We are brand agnostic, which means we can also support these Chinese brands and with our business objectives, this capacity is only going to grow. We do however need more collaboration with the OEMs.
Finally, do you have any advice for budding entrepreneurs?
I need to write a book on that. I think it’s very subjective but it’s also quite a personal journey. First of all, you should not confuse your idea for execution. I happen to have a pep project that myself and partner are undertaking called TechAdvance applabs where we encourage budding entreprenuers to come with their ideas for us to co-develop, or we generate the ideas and hire intern-CEOs to dev elop and push out to market
We have some products that are going to be launched quite soon. One of the issues we face with budding founders is a pre-meditated ‘techcrunchy’ context of the market. So we see this fantastic idead promoted by a very enterprising individual who obvioulsly has passion but remains so hung up on the idea in itself that he fails to see the big picture, and as such is not attractive enough for someone to support. So my advice here would be, 100% of an idea = ZERO (in Nigeria at least) so be careful not to alienate someone that can take your idea to next level for the reward of ZERO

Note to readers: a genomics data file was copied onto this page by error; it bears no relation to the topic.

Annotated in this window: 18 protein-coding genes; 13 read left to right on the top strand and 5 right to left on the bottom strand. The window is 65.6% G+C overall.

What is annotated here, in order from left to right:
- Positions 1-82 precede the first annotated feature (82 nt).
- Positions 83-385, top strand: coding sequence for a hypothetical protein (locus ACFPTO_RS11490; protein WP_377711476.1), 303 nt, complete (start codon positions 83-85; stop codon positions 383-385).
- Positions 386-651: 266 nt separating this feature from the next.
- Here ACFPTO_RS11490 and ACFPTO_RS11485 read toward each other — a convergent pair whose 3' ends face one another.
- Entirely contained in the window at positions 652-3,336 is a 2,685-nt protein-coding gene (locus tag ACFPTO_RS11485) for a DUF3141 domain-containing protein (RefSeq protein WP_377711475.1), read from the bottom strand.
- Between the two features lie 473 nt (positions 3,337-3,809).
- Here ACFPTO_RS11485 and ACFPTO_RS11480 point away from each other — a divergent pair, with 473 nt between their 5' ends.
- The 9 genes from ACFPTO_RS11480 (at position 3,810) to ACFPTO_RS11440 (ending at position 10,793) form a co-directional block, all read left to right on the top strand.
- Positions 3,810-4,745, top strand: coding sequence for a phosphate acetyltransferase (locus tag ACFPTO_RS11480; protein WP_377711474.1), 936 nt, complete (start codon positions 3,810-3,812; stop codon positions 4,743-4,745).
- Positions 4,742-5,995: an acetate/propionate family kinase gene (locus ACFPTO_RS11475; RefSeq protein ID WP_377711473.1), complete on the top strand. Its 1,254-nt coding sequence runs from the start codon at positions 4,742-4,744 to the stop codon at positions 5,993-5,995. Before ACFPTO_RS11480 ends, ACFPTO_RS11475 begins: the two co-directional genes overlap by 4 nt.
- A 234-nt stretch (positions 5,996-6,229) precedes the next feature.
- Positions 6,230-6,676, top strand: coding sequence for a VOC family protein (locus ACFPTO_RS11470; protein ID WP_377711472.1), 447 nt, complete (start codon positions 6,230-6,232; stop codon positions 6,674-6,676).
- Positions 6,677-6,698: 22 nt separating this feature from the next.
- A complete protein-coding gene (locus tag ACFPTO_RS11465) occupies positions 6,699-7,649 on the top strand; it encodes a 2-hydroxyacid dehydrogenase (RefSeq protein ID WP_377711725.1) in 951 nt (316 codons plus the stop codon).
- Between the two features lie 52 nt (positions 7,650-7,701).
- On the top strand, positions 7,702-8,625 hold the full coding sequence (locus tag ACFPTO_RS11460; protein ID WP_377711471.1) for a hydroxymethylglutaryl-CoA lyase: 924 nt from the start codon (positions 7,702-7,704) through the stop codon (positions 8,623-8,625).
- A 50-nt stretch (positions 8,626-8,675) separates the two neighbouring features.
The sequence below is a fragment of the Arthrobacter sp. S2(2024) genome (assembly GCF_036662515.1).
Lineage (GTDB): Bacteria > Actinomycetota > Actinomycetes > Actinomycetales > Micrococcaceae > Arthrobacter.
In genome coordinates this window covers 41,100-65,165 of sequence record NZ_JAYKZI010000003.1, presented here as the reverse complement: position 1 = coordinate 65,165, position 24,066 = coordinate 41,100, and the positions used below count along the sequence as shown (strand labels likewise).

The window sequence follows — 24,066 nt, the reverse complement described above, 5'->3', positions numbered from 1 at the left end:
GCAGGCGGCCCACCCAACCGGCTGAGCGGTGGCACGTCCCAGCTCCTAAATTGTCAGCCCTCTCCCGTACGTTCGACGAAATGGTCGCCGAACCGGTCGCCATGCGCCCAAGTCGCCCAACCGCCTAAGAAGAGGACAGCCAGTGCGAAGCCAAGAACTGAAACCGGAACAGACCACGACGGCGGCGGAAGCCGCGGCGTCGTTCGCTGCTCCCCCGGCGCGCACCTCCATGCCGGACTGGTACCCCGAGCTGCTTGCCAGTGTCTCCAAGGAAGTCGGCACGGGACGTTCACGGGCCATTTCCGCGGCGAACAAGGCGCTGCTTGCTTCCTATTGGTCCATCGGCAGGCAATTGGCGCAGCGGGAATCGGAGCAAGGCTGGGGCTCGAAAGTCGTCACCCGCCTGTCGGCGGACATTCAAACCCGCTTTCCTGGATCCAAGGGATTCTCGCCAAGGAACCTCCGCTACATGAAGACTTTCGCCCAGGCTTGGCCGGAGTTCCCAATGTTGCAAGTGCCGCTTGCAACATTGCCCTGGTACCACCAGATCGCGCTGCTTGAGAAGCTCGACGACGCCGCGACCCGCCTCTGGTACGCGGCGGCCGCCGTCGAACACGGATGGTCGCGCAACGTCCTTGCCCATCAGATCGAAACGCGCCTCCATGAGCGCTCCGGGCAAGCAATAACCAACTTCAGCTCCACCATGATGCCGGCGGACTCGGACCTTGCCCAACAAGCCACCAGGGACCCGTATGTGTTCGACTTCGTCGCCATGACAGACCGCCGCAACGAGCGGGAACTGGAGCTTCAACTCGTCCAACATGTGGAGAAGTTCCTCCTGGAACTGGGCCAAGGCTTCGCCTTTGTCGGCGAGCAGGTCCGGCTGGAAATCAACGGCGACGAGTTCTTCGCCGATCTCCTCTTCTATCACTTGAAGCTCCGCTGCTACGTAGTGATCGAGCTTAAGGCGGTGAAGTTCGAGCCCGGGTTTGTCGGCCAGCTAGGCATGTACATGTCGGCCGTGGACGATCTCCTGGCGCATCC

I think budding entrepreneurs need to share and collaborate more also. I find that a lot of us feel that if we share our ideas, someone else is going to snap them up and use them. To be fair , that is sometimes the case. I cannot deny the fact that Nigeria is one of the most competitive markets where things can open overnight and change the whole landscape. But I believe that for Silicon Valley to have gotten to where it is today, for the likes of the Kenyans to be recognised for where they are (now I’m hearing Rwanda is about to overtake us), this could not happen without a healthy form of collaboration, enabling the environment of sharing information.
So my second advice is Collaborate or Die!
Nigerian startups raised $55.4m in Q1 2020; over 99% of which came from foreign sources. Find out more when you download the full report.